Kicking Down Doors in Berlin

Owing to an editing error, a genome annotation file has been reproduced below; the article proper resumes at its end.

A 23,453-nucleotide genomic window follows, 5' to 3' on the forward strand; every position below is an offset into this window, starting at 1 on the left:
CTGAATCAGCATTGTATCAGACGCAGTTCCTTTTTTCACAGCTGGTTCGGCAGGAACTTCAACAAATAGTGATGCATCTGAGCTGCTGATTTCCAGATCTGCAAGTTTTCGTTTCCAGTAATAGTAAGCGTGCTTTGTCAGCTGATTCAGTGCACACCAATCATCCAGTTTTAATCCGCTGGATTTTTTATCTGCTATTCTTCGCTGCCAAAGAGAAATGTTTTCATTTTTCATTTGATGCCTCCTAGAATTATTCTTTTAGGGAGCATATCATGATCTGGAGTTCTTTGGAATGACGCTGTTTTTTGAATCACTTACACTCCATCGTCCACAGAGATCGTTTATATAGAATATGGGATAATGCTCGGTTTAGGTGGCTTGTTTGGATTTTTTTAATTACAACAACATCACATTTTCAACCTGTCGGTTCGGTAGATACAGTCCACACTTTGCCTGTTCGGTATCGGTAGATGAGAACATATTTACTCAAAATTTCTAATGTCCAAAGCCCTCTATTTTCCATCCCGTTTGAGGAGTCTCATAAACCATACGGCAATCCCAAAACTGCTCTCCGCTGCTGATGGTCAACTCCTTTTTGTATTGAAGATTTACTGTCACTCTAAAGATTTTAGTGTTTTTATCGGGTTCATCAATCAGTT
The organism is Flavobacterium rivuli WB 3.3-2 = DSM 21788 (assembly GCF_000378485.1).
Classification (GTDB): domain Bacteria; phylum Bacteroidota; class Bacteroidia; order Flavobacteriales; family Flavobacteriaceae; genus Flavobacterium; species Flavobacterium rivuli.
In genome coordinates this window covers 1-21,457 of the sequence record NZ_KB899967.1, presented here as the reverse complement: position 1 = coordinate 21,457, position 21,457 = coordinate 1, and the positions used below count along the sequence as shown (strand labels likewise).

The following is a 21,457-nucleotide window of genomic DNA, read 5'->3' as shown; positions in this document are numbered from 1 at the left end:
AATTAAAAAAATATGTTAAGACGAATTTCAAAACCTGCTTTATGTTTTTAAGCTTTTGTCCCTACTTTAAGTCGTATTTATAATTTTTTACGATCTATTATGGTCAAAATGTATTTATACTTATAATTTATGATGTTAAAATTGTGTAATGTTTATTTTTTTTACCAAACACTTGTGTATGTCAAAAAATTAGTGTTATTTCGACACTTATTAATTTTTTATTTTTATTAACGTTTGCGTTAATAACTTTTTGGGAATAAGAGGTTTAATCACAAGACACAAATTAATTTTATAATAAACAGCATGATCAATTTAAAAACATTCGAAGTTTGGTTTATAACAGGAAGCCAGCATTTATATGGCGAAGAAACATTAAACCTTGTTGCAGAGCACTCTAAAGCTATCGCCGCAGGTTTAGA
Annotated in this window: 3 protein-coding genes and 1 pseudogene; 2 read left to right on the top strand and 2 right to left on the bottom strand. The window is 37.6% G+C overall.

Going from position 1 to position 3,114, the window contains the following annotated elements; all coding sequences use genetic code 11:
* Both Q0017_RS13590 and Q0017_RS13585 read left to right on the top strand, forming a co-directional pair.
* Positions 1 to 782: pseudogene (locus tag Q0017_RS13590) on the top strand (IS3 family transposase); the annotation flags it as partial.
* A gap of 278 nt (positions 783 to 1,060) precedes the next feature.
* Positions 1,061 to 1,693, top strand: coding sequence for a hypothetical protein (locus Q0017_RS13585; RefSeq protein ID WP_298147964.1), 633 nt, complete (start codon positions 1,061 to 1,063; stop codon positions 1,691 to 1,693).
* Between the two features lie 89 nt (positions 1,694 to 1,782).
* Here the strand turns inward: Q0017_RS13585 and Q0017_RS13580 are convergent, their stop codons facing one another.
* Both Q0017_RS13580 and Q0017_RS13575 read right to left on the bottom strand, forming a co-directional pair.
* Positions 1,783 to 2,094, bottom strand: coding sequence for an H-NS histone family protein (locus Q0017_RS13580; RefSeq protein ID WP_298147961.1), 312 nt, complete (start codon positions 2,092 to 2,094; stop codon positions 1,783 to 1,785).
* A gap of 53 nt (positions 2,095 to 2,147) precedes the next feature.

Eliud Kipchoge has set a new marathon world record, and the world is one step closer to realising the dream of a sub-two-hour time record. On Sunday, the man obliterated the previous world record of 2:06:05, with his finishing time of 2:01:39 at the Berlin Marathon. It sounds amazing, but this isn’t the best of Kipchoge that we’ve seen. The marathoner from Kenya was one of three men invited by Nike to be on the Breaking2 project, a scheme conjured by the brand to find new ways for runners to hit a race time below two hours. The man managed a time of 2.00.25hrs, albeit with the help of a drafting team of runners, reducing the wind resistance ahead of him. Kipchoge talks us through his race experience in this exclusive interview. Q: Hi, you did amazing out there! Was this the perfect race for you today? Thank you. Yes, it was. I was alone on the last 17 kilometres, but I didn’t think at all about the fact that I was alone. I just thought that I have to keep up this pace until the very last kilometre. Q: You broke the World Record. When did you know during the race that this time you setting the record was going to happen? I was sure I would be able to set up a new record after 30 kilometres. Q: At the end of a marathon, you see a lot of runners with pain in their faces. What do you do against this pain – or don’t you feel any at all? Pain is everywhere when you run a marathon, but you have to try to keep these thoughts out of your mind and only concentrate on the race. Q: What is in your head during a race like this, how are you looking to push your limits? I don’t believe in limits. When I train, I try to listen to my body and challenge it to go beyond barriers when the moment is right. Q: The sub-two-barrier is still on. From your record today, it is still 99 seconds to get below the magic mark. What do you think must happen, that this barrier can be broken in a regular/ official street race? Actually, it is only 25 seconds. It is no rocket science to break this barrier. You simply have to believe in it, you need a great team that believes in it and in you, you need the perfect shoes and you need to be stronger than any runner before. Then everything is possible. Q: You are running in a shoe that was developed for you. How much time do you think you could shave off because of it? Actually, the shoe is for every runner out there, not only for me. I tested it and Nike took up my feedback. I contributed to making a shoe that is faster than any shoe before. But it is still the runner that needs to run fast. Q: What are the three characteristics a runner needs for running a marathon? Steady and consistent training, passion and self-discipline. Self-discipline is about focusing and living a simple life. Q: How did you feel this morning when you woke up this morning? I felt good. Q: Do you ever feel stressed or nervous before a race? Well, tension is there. If you don’t have tension then you have no chance at this, no chance in the race. Q: How do you prepare this morning before your run? I just wake up and do some stretching, maybe do some jog and more stretch. Q: How did you feel when you crossed the finish line? Did you surprise yourself? I felt great, but I got surprised by running 2.01. I knew I would run a world record eventually, but not that fast. Q: You ran in Berlin before, how did the run this year compare to the run last year? For years I’ve been enjoying racing in Berlin but last year was bad weather. This year is great weather. Q: You have an Olympic gold medal. You’ve broken the world marathon record. What do you look forward to next, career-wise? Any future goals? My plans are a blank piece of paper. I normally go by one plan at a time and my plan was to run the Berlin marathon. Now, I will take some time to myself now for recovery. I have a family, so I spend time with them. I like reading some books to get some stories from around the world. That’s what keeps me when I’m in recovery. Q: You said you had a plan for this race. How did it look like? It was a simple plan: keep a high pace and run the first half between 61 and 61:15 minutes. I did it. Q: How was the atmosphere along the race track? People were amazing. Without them cheering it would have been much harder at the end. Their support was music in my ears. Q: Is there anything that did not go so well today? Nothing, absolutely nothing. I am happy with the race, super happy with the result and that my plan worked out. Q: You left your competitors far behind right from the beginning of the race. Did you expect that? I did not think about my competitors at all, the only thing I focused on where the splits I wanted to run. Q: Your pacers left at KM25 and then you had to run all alone. Was this planned like this? I didn’t expect to be alone after 30K. But I am really grateful to the pacers that they got me there and supported me until 25K. Q: I guess right now you are really tired and happy about the world record. Do you still have future goals in your head? At the beginning of the season, my trainer said, you have written history with Breaking2. I’ve also ran 2:03, 2:04 und 2:05 already, today it was 2:01. 2:02 is still missing, right? Q: Are you taking part in the Olympic Games? Yes. I will keep running and trying to be successful. I never thought about retiring. Q: You are always smiling in exhausting races. Just like today, Your smile is iconic. What do you think in such moments? Marathon is life. And if you really want to be happy, then you have to enjoy life. That’s why I smile. I enjoy running the marathon.